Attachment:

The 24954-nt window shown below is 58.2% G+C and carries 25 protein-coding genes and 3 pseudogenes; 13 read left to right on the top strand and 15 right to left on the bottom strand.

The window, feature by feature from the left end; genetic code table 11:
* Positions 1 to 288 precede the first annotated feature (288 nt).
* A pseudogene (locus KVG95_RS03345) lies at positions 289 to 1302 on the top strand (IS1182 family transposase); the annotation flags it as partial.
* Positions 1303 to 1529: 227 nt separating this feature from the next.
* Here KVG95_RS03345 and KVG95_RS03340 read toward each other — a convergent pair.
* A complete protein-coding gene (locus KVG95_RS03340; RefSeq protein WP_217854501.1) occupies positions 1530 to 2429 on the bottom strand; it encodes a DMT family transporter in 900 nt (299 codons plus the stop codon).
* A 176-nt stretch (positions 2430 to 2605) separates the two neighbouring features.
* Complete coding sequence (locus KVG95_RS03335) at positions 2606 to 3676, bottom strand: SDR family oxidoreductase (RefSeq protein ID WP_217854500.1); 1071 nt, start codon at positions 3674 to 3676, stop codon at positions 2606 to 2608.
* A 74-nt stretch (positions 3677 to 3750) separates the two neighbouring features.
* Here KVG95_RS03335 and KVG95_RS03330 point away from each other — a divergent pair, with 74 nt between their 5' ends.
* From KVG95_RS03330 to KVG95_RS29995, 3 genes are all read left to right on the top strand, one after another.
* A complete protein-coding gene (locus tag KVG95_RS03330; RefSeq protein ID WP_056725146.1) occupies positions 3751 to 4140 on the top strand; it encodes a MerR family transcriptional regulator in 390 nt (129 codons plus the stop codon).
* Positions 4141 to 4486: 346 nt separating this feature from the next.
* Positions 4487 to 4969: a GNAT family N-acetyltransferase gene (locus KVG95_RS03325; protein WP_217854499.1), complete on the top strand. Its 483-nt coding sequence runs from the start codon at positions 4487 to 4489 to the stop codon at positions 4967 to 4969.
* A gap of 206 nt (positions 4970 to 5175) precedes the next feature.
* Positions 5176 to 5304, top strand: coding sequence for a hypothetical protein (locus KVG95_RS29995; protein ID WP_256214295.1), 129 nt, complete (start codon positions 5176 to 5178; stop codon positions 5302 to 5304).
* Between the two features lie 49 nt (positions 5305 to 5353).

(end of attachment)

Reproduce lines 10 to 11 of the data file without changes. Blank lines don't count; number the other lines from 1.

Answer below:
* A 74-nt stretch (positions 3677 to 3750) separates the two neighbouring features.
* Here KVG95_RS03335 and KVG95_RS03330 point away from each other — a divergent pair, with 74 nt between their 5' ends.